1. Given our significant strengths in diplomacy, regulation, research excellence, and academia, the UK is well placed to influence the global debate, promote democratic norms and shape regulations for emerging technologies. We have developed a distinctive and comparatively sophisticated approach to the governance of emerging sectors, which commands widespread support among policy makers, publics, scientists and industry (e.g. the UK approach towards FinTech regulation).

 

  1. Technology governance needs to reflect the globally interconnected nature of digital technologies, with the success and growth of the UK's digital sector inextricably linked to the wider world. FCDO is committed to a multi-stakeholder approach to build consensus and reduce digital fragmentation, promote growth and innovation, and ensure digital technologies are a force for good internationally. Through the overseas network, the FCDO will engage with industry and key international partners to encourage greater advocacy, building issue-specific coalitions to challenge non-likeminded proposals in contentious areas.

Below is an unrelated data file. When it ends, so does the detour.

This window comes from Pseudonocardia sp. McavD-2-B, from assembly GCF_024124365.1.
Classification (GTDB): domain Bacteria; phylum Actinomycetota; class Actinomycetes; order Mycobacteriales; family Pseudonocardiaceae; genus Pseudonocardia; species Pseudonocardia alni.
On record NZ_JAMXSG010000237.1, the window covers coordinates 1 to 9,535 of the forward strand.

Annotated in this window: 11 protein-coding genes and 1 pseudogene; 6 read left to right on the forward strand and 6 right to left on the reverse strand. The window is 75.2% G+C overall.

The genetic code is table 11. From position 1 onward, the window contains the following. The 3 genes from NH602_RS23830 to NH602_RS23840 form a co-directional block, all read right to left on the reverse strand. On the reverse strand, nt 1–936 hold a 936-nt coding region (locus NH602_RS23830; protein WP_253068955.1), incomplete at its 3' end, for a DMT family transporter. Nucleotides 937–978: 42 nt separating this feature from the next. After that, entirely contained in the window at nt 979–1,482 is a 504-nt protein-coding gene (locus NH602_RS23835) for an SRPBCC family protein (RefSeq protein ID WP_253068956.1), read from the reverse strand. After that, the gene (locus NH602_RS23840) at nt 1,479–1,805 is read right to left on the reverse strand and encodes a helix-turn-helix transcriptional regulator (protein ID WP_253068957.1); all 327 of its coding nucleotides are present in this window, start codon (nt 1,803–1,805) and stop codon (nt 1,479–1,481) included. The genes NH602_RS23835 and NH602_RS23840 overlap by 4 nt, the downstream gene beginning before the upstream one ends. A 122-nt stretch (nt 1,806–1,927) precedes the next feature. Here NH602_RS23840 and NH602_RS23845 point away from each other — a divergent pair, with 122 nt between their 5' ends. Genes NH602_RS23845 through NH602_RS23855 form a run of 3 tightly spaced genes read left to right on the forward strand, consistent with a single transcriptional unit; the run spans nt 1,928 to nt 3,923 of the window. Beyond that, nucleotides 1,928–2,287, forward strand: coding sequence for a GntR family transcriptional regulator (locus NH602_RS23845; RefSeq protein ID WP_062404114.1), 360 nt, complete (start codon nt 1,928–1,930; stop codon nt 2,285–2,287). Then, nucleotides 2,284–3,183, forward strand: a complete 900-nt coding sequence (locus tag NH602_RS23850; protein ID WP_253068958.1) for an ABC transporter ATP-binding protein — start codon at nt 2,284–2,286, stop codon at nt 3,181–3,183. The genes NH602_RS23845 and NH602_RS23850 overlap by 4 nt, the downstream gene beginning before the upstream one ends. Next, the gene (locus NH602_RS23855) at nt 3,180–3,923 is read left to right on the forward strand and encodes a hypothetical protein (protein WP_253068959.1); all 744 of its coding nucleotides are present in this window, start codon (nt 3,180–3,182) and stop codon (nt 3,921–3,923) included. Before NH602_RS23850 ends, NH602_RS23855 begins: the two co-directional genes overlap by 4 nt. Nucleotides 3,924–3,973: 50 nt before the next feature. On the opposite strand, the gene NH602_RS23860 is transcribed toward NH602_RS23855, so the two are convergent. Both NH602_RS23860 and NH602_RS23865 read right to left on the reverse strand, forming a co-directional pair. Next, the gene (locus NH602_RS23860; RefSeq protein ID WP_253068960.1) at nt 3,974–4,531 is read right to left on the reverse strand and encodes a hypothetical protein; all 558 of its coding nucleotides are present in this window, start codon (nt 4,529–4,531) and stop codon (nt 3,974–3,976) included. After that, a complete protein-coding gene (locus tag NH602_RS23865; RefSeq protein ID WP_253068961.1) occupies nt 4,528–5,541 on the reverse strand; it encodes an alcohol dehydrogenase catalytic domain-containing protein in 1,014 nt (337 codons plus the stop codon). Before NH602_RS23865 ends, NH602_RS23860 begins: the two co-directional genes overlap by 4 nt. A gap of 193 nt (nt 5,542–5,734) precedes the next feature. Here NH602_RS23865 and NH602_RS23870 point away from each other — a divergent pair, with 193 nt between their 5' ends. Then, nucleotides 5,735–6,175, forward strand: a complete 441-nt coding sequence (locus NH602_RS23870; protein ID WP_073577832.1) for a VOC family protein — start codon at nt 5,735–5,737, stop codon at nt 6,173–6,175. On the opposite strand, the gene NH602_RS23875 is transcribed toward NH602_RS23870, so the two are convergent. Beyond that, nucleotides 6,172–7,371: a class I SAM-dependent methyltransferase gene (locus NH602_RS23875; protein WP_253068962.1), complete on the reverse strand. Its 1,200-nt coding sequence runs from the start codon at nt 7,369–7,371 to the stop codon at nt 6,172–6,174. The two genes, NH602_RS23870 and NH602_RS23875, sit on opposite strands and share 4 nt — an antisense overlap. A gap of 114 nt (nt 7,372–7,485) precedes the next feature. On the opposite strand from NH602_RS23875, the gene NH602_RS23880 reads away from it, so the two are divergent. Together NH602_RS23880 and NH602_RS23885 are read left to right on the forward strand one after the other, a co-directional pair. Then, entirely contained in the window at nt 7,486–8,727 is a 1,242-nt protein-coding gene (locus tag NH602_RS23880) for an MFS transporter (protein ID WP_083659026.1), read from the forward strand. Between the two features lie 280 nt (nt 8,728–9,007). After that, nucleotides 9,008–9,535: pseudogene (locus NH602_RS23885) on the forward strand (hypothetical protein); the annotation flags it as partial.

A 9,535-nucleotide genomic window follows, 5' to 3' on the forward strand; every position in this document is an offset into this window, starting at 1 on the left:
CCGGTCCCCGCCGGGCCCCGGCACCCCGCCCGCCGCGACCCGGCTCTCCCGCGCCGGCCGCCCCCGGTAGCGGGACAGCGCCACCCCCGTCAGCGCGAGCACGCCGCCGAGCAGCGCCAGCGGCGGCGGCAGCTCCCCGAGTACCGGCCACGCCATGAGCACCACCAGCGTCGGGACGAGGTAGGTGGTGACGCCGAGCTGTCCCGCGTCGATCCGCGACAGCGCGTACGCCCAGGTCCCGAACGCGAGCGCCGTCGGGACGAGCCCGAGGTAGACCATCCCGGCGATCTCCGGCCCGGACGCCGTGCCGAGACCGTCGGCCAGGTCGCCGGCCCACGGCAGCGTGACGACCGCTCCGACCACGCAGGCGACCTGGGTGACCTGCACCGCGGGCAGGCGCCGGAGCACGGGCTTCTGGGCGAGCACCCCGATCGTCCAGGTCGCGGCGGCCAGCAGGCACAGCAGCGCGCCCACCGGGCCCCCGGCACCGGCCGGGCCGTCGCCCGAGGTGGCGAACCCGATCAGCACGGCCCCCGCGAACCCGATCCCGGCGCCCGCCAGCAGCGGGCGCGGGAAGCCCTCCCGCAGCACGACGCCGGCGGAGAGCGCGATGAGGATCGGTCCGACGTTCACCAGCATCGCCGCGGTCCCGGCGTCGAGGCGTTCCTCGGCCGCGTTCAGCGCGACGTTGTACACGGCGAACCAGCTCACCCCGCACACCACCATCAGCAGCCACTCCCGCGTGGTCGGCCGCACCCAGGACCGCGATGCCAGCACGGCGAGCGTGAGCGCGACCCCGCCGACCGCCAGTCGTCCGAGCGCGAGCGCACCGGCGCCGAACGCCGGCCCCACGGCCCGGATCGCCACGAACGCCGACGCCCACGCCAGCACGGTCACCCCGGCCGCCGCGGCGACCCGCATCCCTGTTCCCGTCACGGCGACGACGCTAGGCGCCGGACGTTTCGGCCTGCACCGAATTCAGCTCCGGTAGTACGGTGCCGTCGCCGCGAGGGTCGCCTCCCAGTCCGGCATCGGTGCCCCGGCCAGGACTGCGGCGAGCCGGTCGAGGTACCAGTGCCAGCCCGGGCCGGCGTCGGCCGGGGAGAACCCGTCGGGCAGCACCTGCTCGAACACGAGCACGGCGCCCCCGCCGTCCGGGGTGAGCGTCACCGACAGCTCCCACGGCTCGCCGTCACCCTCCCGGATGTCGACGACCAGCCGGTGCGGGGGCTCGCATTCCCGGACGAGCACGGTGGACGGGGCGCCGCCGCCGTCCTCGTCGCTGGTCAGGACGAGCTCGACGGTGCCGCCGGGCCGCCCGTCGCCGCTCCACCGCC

1. The FCDO is leading work on Regulatory Diplomacy to bring together governments, standards bodies and industry to influence international rules, norms and standards so that they align with UK values – particularly in rapidly evolving areas such as Outer Space, cyberspace, emerging technologies and data – and interfaces between these. We will focus on the parts of the international system that sit upstream of countries’ domestic law-making, including norms-setting institutions such as the OECD, and build on existing work with standards-development organisations such as the International Organization for Standardisation (ISO), the International Telecommunications Union (ITU), and the International Electrotechnical Commission (IEC).